The penultimate day of Campbell University Divinity School’s “Bible Lands Study Tour” for 2011 was one of those days with so many parts that participants get to the end of the day and can’t remember what they had for lunch.

The day began as we walked through the St. Stephen’s Gate (also known as the Lion’s Gate and the Sheep Gate) into the Old City of Jerusalem. Our first stop was at the Pool of Bethesda, where Amanda Crump led us in a thoughtful devotion based on the story of Jesus asking a crippled man if he wanted to be healed (John 5:1-9). We then went into St. Anne’s church, a Crusader edifice with incredible acoustics, where both Amanda and we sang.

We proceeded to the Ecce Homo convent, located over the former structure known as the Antonia or Praetorium, a large fortress built by Herod the Great to keep watch over the temple. It is likely that Jesus was either held temporarily or even tried there after his arrest, and paving stones for the first century street as well as part of the Antonia are still accessible, though 10 feet below street level outside. Students found it meaningful to remove their shoes and walk on the very pavement, known as the lithostrotos, where Jesus may have stood.

On a rare rainy day in late May, we walked along part of the Via Dolorosa, then on through a market in the Arab quarter to the Church of the Holy Sepulchre, the earliest traditional site of Jesus’ crucifixion and burial. There, as we climbed the stairs to the glass-covered rock thought by some to be Golgotha, we observed differences in pilgrim style: while we snapped photos, Orthodox pilgrims lined up and shuffled along on their knees for a chance to kiss the glass covering the spot where they believe Jesus was crucified.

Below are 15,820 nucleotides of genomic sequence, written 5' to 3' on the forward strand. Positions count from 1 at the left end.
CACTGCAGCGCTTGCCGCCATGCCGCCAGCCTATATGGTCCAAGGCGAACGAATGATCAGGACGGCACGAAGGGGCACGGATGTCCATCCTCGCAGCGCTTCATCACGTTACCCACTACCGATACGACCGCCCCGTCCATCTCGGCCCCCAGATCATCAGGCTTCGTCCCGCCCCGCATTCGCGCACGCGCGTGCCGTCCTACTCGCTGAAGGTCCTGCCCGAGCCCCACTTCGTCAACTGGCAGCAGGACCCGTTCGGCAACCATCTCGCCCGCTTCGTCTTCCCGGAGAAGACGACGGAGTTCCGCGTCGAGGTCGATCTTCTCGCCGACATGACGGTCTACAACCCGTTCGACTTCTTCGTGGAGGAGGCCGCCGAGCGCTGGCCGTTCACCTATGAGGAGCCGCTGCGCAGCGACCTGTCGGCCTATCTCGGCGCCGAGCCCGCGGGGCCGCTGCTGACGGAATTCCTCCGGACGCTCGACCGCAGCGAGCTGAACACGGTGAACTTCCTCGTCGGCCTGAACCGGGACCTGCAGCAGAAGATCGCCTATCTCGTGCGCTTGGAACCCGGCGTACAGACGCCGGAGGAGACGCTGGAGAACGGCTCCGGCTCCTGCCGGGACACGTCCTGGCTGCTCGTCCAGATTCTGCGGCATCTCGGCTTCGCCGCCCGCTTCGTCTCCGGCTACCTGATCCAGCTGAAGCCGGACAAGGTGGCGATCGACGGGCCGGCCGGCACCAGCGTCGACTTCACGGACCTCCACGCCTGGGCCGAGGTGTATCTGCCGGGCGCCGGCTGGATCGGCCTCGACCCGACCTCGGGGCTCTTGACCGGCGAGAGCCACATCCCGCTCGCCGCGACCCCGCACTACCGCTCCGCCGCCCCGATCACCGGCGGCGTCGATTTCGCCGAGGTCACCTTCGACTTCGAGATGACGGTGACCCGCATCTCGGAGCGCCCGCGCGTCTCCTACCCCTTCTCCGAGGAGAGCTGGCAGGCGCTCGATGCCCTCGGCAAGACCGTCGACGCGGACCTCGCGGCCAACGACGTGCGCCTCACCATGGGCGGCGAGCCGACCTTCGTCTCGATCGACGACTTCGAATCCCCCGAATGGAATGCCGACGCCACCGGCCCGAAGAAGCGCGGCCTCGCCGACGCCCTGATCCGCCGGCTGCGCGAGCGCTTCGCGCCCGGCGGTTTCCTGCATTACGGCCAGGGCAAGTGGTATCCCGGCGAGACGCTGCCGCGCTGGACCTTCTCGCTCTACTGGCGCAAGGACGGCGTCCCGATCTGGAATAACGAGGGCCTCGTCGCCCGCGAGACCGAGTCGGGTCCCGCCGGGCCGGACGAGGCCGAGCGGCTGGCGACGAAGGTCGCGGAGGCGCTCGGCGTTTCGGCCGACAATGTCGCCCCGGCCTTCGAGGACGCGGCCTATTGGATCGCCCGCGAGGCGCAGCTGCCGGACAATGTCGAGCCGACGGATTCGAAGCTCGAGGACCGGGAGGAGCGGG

After a quick walk back through the market and the Jewish quarter to view an excavated section of the cardo, or main street in Jesus’ day, we boarded our bus for Qumran, where we had lunch and visited the site often thought to have been home to the Essene community. It was in near-inaccessible caves near Qumran (such as Cave 4, pictured here), that the Essenes hid their precious manuscripts of scripture and other documents in order to save them from the invading Romans. When these were found nearly 1900 years later, they became known as the Dead Sea Scrolls, providing the oldest manuscripts we have of every book in the Old Testament except for Esther.

From Qumran we drove south along the western shore of the Dead Sea (known in both ancient and modern Hebrew as the Salt Sea) to the isolated military fortress of Masada. Built by Herod the Great as a possible fortified retreat if Cleopatra should try to take control of the area, Masada is best known as the last hideout of a band of nearly 1,000 zealots who held out for three years after Rome put down a Jewish rebellion in A.D. 70. It took the 10th Roman legion nearly seven months to finally capture Masada, but its residents foiled their victory by committing mass suicide on the night before Roman soldiers stormed through a breach and into the fortress. 

We rode a cable car up to view impressive storerooms, a large bathhouse, Herod’s palace, and a building used as a synagogue by the rebels, among other sights. The room at the right of the picture was used for storing the synagogue’s scrolls. After deciding to kill themselves rather than submit to torture or slavery at the hands of the Romans, the zealots left the top scroll open to Ezekiel 37, the story of the dry bones coming back to life.

From Masada we drove back north to the oasis of Ein Gedi, where we stopped at an overlook that allowed us to see the waterfalls that emerge from a barren mountain to feed the oasis below.

The end of the day found us on the shore of the Dead Sea, where most participants went for a “swim” in the viscuous water that is 30 percent salt. One feels so sticky and gummy when emerging from the water that all understood why it was a “once in a lifetime” experience — not many want to do it a second time. 

On our last day in Israel we will visit the Temple Mount, the Western Wall, excavations at the southern steps, the Yad VaShem Holocaust Memorial, and the Israel Museum, where the Dead Sea Scrolls are housed. Afterward, we’ll have a late-night flight home from a most memorable journey.


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